They all thought I was CRAZY!!  LOL.....  Well, sort of. I was the only teacher in my building who had implemented flexible seating, so it was new to everyone.  I had a lot of teachers coming to my room at the beginning of the year to check out the set up and seriously thought I had lost my mind.  BUT....they were also intrigued.  They basically said "You be the guinea pig and let us know how it works out...then maybe I'll try it."  As the year progressed, I had nothing but good things to say about it and some others added some wobble stools and yoga balls to their classrooms.  I'm not sure if anyone will go "full force" flexible seating besides me next year.....can't wait till September to find out!

10. I'm still not sure....convince me!

Believe me when I tell you, this was not an easy decision for me!  First of all, taking those tables out of my room and putting them in storage gave me heart palpitations!  I put big signs on them that said "Property of Room 12 ~ DO  NOT  TAKE!" If your school is anything like mine....once it leaves your room, you KNOW somebody is going to snatch it up.  I thought "Oh my gosh...what if I hate this and my tables are gone???" But I took a leap of faith and went for it.  And I'm so glad it did.  

My kiddos that needed to move around (you know the ones that you are always telling to sit down and stop wiggling???) picked the perfect spot for them.  A place where they could move and not be a distraction to the class.  My quiet students who liked to have some alone time were able to find that in our classroom this year.  My firsties made LOTS of friends....not just the few who sat beside them at the same table every day.  We learned how to wait our turn and be cooperative with each other.  We learned that it was ok if we had to wait another day for the yoga ball chairs....because another friend was waiting for them at a table for two.  We learned how to be responsible for our own materials. How to put things away on the correct shelf so we could find it the next day.  In all, it was a great experience.  I'm excited to hit up the garage sales again this summer to see what other great seating options I may find!  So why not give it a chance? What do you have to lose....other than maybe a table or two??

So are you ready to get started with flexible seating yourself?  Here's the perfect start up set to help you out!  This huge FLEXIBLE SEATING BUNDLE includes a Choice Board (pictured above)  to help your students pick their seat for the day, a Parent Letter to explain the exciting news about flexible seating to families, a Rules Chart, and a Student Log to keep track of their choices at the beginning of the year.  You can take a better look at this set here. 


Monday, June 5, 2017

Journeys Reading Series ~ How To Fit I t All Into Every Day

The Journeys Reading Series ~ lately, I've been noticing a lot of people on social media talking about it.  They either love it, hate it or are kind of overwhelmed by it.  And I can honestly say "Been there....felt like that!"  All three.  Love it, hate it, sometimes overwhelmed by it.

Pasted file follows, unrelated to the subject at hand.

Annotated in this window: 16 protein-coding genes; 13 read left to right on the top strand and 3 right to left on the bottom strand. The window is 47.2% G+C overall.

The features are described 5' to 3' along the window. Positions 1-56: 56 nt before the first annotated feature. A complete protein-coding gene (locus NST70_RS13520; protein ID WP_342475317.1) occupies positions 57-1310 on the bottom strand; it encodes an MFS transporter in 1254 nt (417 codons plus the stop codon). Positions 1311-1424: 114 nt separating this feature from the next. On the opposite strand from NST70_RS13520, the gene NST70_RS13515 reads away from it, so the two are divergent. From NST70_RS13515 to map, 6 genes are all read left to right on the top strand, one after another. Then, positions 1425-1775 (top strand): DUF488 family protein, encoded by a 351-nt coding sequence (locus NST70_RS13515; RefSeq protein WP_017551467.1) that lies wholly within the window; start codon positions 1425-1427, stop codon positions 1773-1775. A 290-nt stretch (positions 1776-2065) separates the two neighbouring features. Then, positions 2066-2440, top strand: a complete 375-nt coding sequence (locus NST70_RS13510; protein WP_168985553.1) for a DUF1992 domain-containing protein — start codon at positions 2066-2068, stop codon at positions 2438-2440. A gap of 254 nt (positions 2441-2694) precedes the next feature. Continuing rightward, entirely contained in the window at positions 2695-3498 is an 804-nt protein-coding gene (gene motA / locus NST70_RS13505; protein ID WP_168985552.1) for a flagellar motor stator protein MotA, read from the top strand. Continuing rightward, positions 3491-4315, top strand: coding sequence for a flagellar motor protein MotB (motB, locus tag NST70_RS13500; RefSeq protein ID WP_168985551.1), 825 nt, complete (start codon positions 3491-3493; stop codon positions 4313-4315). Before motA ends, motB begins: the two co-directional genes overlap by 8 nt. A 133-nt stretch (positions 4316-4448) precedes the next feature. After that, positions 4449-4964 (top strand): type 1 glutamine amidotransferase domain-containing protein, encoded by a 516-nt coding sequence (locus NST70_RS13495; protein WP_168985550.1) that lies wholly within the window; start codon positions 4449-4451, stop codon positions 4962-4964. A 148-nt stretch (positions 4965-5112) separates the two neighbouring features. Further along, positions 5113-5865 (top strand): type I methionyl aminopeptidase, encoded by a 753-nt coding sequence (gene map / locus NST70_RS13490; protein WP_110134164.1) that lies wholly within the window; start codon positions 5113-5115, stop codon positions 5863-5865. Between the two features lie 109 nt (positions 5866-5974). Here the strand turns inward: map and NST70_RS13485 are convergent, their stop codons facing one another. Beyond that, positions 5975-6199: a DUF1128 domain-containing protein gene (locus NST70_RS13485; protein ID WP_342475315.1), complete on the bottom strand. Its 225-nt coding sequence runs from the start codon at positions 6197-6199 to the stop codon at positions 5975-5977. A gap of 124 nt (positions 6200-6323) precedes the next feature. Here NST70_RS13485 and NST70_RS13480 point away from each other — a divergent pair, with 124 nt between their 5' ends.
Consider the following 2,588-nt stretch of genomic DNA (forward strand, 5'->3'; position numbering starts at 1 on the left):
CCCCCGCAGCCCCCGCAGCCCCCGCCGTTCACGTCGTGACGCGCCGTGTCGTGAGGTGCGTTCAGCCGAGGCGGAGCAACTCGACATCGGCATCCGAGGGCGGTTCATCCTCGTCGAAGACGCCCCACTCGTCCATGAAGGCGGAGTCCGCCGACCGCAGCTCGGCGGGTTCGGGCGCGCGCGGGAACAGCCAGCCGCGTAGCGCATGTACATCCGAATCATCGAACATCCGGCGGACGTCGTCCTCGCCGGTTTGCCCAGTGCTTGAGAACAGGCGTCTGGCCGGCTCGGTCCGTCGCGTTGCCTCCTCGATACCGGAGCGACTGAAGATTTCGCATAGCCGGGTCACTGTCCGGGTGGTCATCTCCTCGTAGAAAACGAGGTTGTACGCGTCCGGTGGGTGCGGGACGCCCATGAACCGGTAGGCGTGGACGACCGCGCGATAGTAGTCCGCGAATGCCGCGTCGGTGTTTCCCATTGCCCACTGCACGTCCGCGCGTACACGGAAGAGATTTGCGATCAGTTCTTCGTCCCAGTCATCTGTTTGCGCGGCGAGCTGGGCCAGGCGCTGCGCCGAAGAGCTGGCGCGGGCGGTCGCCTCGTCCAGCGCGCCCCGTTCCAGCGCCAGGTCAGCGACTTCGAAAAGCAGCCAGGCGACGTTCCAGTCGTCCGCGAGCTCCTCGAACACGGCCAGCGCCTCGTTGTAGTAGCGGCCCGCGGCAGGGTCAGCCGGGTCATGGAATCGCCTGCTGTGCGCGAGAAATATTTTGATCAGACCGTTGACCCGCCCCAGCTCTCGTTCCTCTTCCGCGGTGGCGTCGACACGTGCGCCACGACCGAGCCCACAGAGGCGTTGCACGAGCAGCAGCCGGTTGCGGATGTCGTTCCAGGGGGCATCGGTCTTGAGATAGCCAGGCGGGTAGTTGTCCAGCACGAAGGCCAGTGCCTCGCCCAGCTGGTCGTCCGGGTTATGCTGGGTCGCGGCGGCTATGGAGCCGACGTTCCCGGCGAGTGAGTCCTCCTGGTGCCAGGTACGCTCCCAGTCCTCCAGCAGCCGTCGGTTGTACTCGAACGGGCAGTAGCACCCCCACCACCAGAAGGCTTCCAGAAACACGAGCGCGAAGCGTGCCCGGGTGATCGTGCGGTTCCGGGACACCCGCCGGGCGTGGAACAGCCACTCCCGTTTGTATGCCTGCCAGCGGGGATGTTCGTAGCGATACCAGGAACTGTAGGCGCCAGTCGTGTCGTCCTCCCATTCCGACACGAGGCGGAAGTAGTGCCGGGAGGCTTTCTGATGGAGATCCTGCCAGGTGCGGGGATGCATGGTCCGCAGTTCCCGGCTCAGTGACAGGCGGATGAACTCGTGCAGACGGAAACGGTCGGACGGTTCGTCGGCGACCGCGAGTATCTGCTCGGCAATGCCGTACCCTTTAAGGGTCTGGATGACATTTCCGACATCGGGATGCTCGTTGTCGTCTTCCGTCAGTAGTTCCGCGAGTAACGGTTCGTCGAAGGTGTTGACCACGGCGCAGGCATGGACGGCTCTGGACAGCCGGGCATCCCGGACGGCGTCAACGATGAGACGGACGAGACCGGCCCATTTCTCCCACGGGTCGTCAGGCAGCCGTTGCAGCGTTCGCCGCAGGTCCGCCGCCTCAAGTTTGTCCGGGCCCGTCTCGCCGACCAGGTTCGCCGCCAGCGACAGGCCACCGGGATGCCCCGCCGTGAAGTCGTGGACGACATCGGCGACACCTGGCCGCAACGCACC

So I thought today I'd tell you a little about how I use the series in my room and how it works for me. One of the biggest questions people seem to have when they start out with the Journeys series is "How am I ever going to fit all this in every day???" 

Oh man, do I understand that feeling!  When I opened my manual for the first time and looked it over I was like "Who picked this out??????".  🙄

But I soon came to realize what a really great program it was.  I love the way Journeys introduces the letters in kindergarten...there is a reason behind what seems to be insanity.  It really does a great job of letter introduction so that you can move quickly into simple CVC word.  In first grade, it is very similar.  Each skill builds on the one introduced before and it cycles back all you never have to feel like your kids have to "master" something right away.  They have all year.  

But there is A LOT of information every day - Spelling Strategies, New Sight Words, English, Grammar and Writing - EVERY DAY.  How do you do it all?  Well....I knew I wanted to touch on all the skills every day but it took up so much time.  I decided to make a program that I could use on my interactive board - one slide each day that had all the daily skills we needed to work on ~ the JOURNEYS FIRST GRADE WORD STUDY MEGA BUNDLE 

Each day there is a new slide with the skills we are learning that week.  We work on the spelling strategy for the week, our new sight words, whatever the grammar skill is for the week and we play a different game each day, relating to the sight words or spelling words.  We spend about 15-20 minutes a day on this whole group lesson.  The kids enjoy it and we pack a lot into this powerful lesson.

If you're like me, and you felt overwhelmed by all the components of the Journeys series....the JOURNEYS FIRST GRADE WORD STUDY MEGA BUNDLE  just may be your answer! But don't make your decision on it yet...... I've made a sample of this Journeys First Grade Word Study and I'd love to send it to you as a FREEBIE.  Take a look at it and see if it's something you might be interested in using in your room.  My first grade team and I all use this every morning and it has truly changed our life!  We are finally able to teach all the necessary Journeys skills, while still having time for everything else - Math, Guided Reading, Science, Social Studies, etc.  

If you'd like to try it out for free, just click on this link.  Let me know what you think!  I sincerely hope it helps you as much as it helped me!  

That's all for me tonight. I hope to hear from you soon for that FREEBIE....have a great week and be sure to come on by again because you know...there's always something fun happening in....